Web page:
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And I Know It’s Going to Hurt

Posted by Belinda Howard Smith on May 16, 2016 in Growing Up in Plainview, Musings, Relationships |

IMG_5722A decade or more has passed since some of us had seen one another. Eight of us encircled a single table on the huge covered porch overlooking a field of wildflowers. We spent hours conversing throughout the weekend. “Catch us up on the last forty years” and one would begin the condensed version of her life since high school.

College,  marriage,  grad school, a child born with fragile medical needs and then loss, infertility, adoption, divorce, breast cancer, short-term mission trips, careers, loss of a parent or both, organ transplant, a seriously ill spouse, children’s accomplishments, aging, grandchildren.

“Whatever happened to so and so?”

“Do you remember when?”

“I’ll never forget…”

We graduated from high school with tunnel vision toward a bright future never considering there would be dark days. We unanimously agreed we were blessed by our spiritual upbringing. Ironically we all grew up attending First Baptist Church and now were all together this weekend.

We talked about how grateful we were for the godly influence of our young youth pastor Kenny and credited him for keeping us out of trouble and in church. One even recalled specific lessons and illustrations Kenny had taught. We paused and prayed for him.

We fondly reminisced about church choir trips, choral groups, and Sunday afternoon rehearsals. We learned so much from our choir director, Ed. Ever cheerful, full of grace and encouragement for about one hundred hormonal teens Ed was the best! For old time sake we sang, “Pass it On” in two-part harmony remembering all of the verses.

It was an unanticipated time of healing and hope. Life had dealt some difficult challenges. Our faith sustains us, our roots ground us, and our bond assures us we’re here for one another.

Between the lengthy back porch gatherings we ate and shopped.

“No Facebook posts” we agreed on the group photo.

Imagine eight women over the age of sixty bossing whom should stand where, trying to get the wildflowers in the background. Intermittent rain threatened us to stay on the porch though if we stood on the porch faces were shadowed against a bright background. One finally said, “Let’s just get out in the grass. If we’re fast we won’t get wet.”

I had a flash back of two young school girls as I observed one take the hand of another as they stepped off the porch to uneven ground.

The official photographer among us set up her “real camera” on the handrail and pressed the 10-second timer. We couldn’t discern when the shutter moved.  Let’s just say there were a lot of bloopers with our photographer missing from the image or running to the group, another one turned around talking, and of course the typical eyes closed.

Then we progressed to the more techie selfie stick and like the school children we were vied for who would hold and operate the stick. It took several attempts to get all of us in the selfie as we are not a generation of selfies (and proud of it).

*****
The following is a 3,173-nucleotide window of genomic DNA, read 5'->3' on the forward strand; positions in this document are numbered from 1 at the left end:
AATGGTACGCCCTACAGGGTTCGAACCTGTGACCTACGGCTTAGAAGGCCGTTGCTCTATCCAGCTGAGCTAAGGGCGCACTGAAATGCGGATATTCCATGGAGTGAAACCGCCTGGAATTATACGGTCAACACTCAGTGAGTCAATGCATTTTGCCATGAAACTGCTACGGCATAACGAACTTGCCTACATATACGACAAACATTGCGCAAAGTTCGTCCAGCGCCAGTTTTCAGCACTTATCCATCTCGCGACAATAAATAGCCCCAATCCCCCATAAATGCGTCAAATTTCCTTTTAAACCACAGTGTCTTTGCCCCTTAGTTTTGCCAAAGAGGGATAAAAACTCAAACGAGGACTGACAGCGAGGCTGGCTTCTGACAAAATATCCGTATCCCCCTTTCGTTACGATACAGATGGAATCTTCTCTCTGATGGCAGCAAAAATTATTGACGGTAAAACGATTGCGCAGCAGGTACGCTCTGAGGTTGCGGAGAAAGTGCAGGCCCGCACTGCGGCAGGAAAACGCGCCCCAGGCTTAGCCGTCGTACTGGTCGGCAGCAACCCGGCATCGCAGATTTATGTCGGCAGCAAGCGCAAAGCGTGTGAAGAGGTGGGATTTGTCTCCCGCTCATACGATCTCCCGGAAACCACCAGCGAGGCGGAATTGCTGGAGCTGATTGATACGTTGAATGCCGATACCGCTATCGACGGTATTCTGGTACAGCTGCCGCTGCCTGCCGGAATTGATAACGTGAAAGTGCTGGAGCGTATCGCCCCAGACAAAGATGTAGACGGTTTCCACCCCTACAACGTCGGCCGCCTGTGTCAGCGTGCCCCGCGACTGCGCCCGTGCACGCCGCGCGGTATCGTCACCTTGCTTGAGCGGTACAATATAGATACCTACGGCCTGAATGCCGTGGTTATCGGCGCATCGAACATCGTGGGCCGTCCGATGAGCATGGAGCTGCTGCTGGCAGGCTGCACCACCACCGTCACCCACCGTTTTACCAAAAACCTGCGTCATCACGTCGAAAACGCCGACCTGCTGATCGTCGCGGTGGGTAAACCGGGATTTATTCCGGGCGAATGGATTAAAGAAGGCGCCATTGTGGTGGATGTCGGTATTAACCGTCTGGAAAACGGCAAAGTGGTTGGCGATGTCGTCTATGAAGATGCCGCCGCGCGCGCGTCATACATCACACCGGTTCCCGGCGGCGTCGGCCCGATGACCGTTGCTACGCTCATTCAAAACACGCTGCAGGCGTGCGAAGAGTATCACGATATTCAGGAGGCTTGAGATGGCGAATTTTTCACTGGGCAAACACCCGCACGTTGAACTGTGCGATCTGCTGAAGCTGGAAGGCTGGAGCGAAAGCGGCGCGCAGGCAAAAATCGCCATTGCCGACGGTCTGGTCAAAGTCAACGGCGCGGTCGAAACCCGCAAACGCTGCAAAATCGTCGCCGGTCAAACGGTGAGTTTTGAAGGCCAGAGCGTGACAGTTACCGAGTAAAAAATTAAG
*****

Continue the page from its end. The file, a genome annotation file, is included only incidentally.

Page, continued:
Before we parted we vowed to do this annually and set a date. As I consider the future with less tunnel vision than at high school graduation I know it’s going to hurt.

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2 Comments

  • Lynn Bryant says:

    Enjoyed the reminencsing, highlighting what surfaced to be most important after all those years. Tell me more about your youth minister and chiral director. What great men they must have been to receive such applause today. I too had similar sentiments and profound impressions and lessons imprinted in my foundational years before reaching adulthood.

    Blessings! Lynn Bryant

  • Our youth minister, Kenny Wood was a newlywed, fresh out of college so of course as youth we identified with him more than our parents. His Bible lessons were fresh, relevant, and related to where we were in our lives. Our youth director, Ed Wittner built a large youth choir (about 100) for our size church and small community. He set high expectations for our conduct, attendance, and performance to give our best for God and in service to our church. An example of Ed’s expectations: we learned to pay attention to the director, to all stand and sit in unison, to hold a hymnal high enough that as we looked over the top we could see the director (and were not looking down as we sang), sing about Jesus like you mean it – smile when you sing, performance music was always memorized. The youth choir was the Sunday night service choir which allowed the adult choir an opportunity to sit with family. Consistent rehearsal and Sunday night attendance was a prerequisite for the privilege of going on a summer trip. Every summer we went on a youth trip for 1-2 weeks where we presented a musical drama and helped with VBS in the churches we served. During those trips we also did face-to-face personal evangelism. It’s been 40+ years and I/we still remember. Ed led by example. He was patient and kind. I suppose having that many hormonal youth to lead, you could credit him with long-suffering too!

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